CS4PR: What has cycling done for you?

Curtis:  It has done lots.  Puts food on the table for me.  Pays my rent. Gives the kids money when they need it.  I have four daughters all grown and I love them dearly.

CS4PR: So people see you carrying a lot of cans and bottles with your trailer.  Can you tell us about that?

Curtis:  Oh yeah. They stop right in the middle of traffic.  They’ll honk at me, “Curtis! Do you want empties?” “Sure!  I’ll take ‘em!” Every day. Seven days a week, except I guess Sunday off for resting.  But I love my job. I’m a part-time roofer. Last year roofing. Be 57 this year. And I enjoy life by cycling every day.

CS4PR: Do you have a message for the people of Prince Rupert?

Curtis:  Oh yes. I’d like to thank all the people of Prince Rupert for supporting me through my bottle collection and get on board.  And you for making it safe for the kids and for us to ride in the city.

CS4PR: Thank you so much, Curtis!

Curtis:  Thank you and have a good day!

CS4PR Receives Lions Club Donation of $800

Complete Streets for Prince Rupert is grateful for the Lions Club of Prince Rupert's generous donation of $800.  We are happy that the Lions Club shares Complete Streets for Prince Rupert's goal of safer, more accessible and more enjoyable streets for everyone. 

Complete streets are streets designed to be safe and accessible by people of all ages, abilities and modes of travel.  This money will be used to further promote the concept of complete streets in Prince Rupert.  Specifically, the money will be spent on banners, stickers and other promotional material to be shared at Seafest, 2018.  

Everyone, no matter their age, ability or mode of travel, has the right to safe mobility.  Cities all over North America are proving that walkable and bikable communities are healthier, happier and more prosperous.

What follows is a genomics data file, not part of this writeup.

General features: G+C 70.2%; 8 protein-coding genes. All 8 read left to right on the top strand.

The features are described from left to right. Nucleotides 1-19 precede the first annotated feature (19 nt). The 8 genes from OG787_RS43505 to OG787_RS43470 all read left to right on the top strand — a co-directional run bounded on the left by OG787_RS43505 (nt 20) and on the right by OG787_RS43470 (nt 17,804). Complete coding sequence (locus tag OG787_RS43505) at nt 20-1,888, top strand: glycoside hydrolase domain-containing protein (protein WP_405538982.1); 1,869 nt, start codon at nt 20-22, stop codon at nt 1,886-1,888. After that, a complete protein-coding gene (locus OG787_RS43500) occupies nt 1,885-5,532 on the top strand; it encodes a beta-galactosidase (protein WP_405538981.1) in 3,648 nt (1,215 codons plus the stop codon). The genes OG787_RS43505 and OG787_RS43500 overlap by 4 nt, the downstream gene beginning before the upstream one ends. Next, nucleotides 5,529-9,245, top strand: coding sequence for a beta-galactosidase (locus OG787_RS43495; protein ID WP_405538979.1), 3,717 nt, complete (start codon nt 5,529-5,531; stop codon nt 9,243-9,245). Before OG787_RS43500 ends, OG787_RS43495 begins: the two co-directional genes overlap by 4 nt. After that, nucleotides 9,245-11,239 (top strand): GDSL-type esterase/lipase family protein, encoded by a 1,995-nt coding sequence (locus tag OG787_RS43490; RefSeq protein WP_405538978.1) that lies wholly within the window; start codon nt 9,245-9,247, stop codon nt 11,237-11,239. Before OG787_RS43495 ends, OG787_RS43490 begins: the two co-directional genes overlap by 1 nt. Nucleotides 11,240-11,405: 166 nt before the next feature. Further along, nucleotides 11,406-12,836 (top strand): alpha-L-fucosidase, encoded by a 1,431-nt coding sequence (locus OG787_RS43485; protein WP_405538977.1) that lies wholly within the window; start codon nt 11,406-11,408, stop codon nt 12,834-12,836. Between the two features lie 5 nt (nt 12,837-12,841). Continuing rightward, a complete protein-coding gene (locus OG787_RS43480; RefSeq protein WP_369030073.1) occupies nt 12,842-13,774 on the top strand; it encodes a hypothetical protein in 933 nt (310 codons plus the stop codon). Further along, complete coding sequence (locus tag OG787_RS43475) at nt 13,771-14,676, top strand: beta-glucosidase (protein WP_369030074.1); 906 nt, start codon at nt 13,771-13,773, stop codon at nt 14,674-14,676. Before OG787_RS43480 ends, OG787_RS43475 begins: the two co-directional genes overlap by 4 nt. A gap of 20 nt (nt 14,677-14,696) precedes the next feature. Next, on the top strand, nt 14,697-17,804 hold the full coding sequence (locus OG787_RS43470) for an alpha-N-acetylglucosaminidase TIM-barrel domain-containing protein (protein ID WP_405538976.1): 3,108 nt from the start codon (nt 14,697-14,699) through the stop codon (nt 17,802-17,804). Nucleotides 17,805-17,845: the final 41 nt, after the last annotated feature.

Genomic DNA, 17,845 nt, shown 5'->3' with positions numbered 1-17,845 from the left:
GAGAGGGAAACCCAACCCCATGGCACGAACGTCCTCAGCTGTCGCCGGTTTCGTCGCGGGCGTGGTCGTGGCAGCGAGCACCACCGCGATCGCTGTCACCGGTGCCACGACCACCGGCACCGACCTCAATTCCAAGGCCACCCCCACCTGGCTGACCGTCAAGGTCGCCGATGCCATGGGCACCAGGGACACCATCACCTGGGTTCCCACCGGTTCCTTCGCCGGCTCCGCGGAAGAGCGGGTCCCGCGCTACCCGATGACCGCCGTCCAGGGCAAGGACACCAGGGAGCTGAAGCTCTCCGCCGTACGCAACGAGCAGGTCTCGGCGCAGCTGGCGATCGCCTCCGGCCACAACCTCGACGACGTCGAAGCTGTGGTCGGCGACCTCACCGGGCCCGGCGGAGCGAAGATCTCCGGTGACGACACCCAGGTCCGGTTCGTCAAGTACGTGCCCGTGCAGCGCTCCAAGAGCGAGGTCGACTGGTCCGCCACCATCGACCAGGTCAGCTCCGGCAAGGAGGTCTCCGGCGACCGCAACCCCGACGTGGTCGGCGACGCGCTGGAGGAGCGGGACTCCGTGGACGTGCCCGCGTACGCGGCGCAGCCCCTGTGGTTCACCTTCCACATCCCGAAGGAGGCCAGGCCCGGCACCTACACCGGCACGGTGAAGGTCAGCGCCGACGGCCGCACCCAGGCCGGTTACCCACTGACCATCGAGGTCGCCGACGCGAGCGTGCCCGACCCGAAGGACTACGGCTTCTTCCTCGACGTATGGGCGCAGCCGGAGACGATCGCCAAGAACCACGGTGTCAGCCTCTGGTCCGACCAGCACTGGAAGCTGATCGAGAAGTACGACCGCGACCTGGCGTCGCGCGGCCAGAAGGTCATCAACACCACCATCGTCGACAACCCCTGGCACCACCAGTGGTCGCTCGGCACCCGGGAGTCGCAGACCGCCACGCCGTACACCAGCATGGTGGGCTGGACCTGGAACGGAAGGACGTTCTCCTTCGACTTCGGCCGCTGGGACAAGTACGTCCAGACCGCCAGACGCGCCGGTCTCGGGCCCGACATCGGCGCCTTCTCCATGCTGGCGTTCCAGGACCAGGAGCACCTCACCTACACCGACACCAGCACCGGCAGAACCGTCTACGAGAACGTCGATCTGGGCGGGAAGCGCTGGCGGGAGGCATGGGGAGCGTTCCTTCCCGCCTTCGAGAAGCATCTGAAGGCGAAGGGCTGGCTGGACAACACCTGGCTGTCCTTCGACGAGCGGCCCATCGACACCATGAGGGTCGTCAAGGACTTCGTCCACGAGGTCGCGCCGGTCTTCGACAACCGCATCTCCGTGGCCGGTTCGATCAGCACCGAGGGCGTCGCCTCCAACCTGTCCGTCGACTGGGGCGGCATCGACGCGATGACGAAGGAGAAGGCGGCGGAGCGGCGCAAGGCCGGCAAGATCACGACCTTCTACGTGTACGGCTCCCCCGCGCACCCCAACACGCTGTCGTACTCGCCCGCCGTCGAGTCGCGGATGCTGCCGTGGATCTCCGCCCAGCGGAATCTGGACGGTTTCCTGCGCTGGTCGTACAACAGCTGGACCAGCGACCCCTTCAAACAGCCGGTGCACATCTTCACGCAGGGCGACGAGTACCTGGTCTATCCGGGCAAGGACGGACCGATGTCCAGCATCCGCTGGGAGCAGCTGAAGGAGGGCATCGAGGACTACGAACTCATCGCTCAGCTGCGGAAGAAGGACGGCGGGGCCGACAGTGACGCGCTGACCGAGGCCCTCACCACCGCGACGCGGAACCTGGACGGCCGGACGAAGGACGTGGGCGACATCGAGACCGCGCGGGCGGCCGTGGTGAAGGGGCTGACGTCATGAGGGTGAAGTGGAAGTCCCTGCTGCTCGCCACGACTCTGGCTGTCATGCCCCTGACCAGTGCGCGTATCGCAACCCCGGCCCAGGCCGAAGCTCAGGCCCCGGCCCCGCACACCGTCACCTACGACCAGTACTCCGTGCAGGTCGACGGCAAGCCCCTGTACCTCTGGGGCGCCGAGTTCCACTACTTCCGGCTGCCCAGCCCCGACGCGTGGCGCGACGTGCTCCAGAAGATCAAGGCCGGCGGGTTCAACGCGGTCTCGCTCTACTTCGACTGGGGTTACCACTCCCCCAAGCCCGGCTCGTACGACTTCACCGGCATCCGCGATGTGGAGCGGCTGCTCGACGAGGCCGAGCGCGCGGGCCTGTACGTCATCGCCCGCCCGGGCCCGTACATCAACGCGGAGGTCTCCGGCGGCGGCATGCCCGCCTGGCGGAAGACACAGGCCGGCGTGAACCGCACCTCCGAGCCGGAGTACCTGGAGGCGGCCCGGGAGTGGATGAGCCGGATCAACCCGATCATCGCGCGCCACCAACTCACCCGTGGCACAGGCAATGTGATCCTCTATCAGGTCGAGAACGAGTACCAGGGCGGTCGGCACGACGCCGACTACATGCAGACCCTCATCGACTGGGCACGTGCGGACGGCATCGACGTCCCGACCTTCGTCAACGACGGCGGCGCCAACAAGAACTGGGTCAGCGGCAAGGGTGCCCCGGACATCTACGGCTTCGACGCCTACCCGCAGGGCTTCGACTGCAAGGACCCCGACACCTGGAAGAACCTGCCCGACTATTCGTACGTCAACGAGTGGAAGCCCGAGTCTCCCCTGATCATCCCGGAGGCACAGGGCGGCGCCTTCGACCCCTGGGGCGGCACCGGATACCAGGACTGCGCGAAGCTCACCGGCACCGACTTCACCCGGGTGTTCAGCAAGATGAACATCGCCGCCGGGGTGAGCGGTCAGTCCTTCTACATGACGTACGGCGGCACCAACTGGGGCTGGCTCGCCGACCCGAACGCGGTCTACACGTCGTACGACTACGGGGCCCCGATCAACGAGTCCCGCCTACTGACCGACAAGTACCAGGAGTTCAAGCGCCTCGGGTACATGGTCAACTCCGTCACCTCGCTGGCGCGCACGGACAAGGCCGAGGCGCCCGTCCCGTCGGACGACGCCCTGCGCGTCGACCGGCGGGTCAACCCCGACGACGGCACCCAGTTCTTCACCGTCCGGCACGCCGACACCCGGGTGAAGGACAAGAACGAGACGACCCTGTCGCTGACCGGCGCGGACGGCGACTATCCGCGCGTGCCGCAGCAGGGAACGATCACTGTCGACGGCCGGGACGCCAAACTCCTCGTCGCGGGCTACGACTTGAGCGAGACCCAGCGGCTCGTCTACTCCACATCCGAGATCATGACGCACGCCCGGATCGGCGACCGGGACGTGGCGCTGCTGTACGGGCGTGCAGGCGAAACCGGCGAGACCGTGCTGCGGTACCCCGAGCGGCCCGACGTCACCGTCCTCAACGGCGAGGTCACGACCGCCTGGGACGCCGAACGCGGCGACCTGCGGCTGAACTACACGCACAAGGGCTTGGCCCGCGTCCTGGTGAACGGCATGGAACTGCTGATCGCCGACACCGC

We look forward to continuing to partner with the Lions Club of Prince Rupert for the benefit of our community. 

Thank you!

CS4PR Partners with Transition Prince Rupert

"The Transition Prince Rupert Board is happy to announce a new partnership with Complete Streets for Prince Rupert. At least one member of Transition Prince Rupert’s Board of Directors has participated in Complete Streets since its inception, and we are now formalizing the partnership to cooperate and support each other on shared goals. This partnership will enable Complete Streets to apply for funding within Transition Prince Rupert’s organizational umbrella, and work towards improving our community’s neighbourhoods and streets."

CS4PR Members Chris & Emma Appear On Local News Video Podcast

Complete Streets for Prince Rupert members, Chris and Emma had the honour of appearing on The Northern View's weekly video podcast to discuss complete streets and the Federal government's survey, Let’s Talk Vulnerable Road Users and Heavy Vehicles Safety Measures.  Other topics included an update CS4PR's Intersection Improvement Project

Click on the image to view the podcast (The Complete Streets portion begins at 6:30 of the video.).

CS4PR Response to Federal Survey on Vulnerable Road Users